5. Voice and Dignity
The problem: management gets ideas from only a few vocal people. The vast majority are either scared to speak up or feel they have no right to speak up because they haven't been asked. A "Work-Out" is a way to get these untapped ideas flowing. 
Groups of thirty to a hundred gather, led by an outside facilitator. The boss shows up at the beginning, explaining what they will be doing and promising that he/she will give "an on-the-spot yes or no to 75 % of the recommendations" and to "resolve the remaining 25 percent within thirty days." Then, the boss disappears in order to not stifle discussion, leaving the meeting in the hands in the facilitator. The boss returns at the end of the meeting to hear the recommendations and make decisions. 
"For twenty-five years, you paid for my hands when you could have had my brain as well - for nothing." (A middle-aged appliance worker at a Work-Out) 
6. Leadership 
1. Leaders relentlessly upgrade their team, using every encounter as an opportunity to evaluate, coach, and build self-confidence. 
2. Leaders make sure people not only see the vision, they live and breathe it. 
3. Leaders get into everyone’s skin, exuding positive energy and optimism. 
4. Leaders establish trust with candor, transparency, and credit. 
5. Leaders have the courage to make unpopular decisions and gut calls. 
6. Leaders probe and push with a curiosity that borders on skepticism, making sure their questions are answered with action. 
7. Leaders inspire risk taking and learning by setting the example. 
8. Leaders celebrate. 
"Before you are a leader, success is all about growing yourself. 
When you become a leader, success is all about growing others."

"You are not a leader to win a popularity contest—you are a 
leader to lead. Don’t run for office. You’re already elected."

7. Hiring 
Jack Welch starts with off with these three screens:
Screen #1: Do they have integrity? Do they tell the truth and keep their word?
Screen #2: Are they intelligent? Do they have enough curiosity to lead other smart people?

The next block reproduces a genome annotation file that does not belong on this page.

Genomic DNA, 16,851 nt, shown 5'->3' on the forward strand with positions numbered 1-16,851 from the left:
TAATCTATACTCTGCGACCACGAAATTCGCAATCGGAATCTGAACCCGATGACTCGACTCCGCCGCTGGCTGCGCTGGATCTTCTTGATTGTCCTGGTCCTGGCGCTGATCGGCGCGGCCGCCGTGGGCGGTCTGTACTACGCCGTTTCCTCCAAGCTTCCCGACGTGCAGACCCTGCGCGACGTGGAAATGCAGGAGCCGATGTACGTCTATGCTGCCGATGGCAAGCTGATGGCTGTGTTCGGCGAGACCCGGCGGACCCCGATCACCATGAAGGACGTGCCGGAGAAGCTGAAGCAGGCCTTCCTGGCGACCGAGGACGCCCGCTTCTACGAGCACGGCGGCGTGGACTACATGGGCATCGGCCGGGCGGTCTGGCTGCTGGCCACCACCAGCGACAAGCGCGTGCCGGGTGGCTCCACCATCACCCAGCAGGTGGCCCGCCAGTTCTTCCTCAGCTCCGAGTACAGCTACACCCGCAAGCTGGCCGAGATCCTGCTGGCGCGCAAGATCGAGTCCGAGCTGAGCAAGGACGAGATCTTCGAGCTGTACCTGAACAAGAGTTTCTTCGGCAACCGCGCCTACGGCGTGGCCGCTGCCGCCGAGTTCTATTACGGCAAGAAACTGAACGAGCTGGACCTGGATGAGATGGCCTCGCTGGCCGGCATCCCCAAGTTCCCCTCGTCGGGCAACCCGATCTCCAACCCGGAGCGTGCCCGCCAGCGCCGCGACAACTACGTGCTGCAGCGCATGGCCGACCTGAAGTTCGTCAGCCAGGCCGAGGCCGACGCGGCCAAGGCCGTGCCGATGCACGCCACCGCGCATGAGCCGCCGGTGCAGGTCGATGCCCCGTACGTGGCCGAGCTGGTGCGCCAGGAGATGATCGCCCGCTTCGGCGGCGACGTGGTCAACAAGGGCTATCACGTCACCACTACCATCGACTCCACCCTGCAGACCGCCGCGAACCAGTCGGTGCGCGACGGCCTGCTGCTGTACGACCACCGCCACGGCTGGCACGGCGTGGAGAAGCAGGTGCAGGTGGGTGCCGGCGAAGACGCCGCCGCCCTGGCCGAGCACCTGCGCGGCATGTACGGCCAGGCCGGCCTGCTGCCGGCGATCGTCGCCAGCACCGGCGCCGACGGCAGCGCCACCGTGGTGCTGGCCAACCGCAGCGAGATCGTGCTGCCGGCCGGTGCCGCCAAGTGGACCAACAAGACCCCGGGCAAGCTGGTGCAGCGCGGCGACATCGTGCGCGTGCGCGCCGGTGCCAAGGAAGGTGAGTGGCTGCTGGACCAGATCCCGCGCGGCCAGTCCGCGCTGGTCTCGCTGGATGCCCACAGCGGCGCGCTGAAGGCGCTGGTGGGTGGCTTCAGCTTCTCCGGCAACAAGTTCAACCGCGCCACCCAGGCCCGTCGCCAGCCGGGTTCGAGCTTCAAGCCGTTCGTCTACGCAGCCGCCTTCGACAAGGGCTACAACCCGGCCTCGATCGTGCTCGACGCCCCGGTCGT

Screen #3: Are they mature? Are they able to handle stress and setbacks, respect other's emotions, be confident without being arrogant and have a sense of humor?
If the person passes on those first three screens he goes on to what he calls the four E's:
Positive Energy - thrives on action, relishes change, makes friends easily, loves work and life.
Can Energize Others - Has a deep knowledge of his own business and has strong persuassion skills.
Has Edge - Has the ability to make tough decisions, even when some information is lacking.
Can Execute - Can take the decision and make it happen, overcoming all obstacles  to complete the task.
Passion - Is excited about his work, learns, grows and helps others around him win.
To top it off here are the four additional traits he seeks when hiring a senior level leader:
Authenticity - bold and decisive, yet real and likeable - not phony, not playing a part. 
Having vision - a visionary who can see the future and anticipate what most don't expect. 
A knack for surrounding themselves with people smarter than themselves. 
"Heavy-Duty Resilience" - someone who's been knocked down and beat up badly, but bounced back to run even harder.
He then mentions an instance when somone asked him what should be the one question to ask the person that you are hiring. At the time when he was asked he didn't have the answer but after a lot of thought he answers: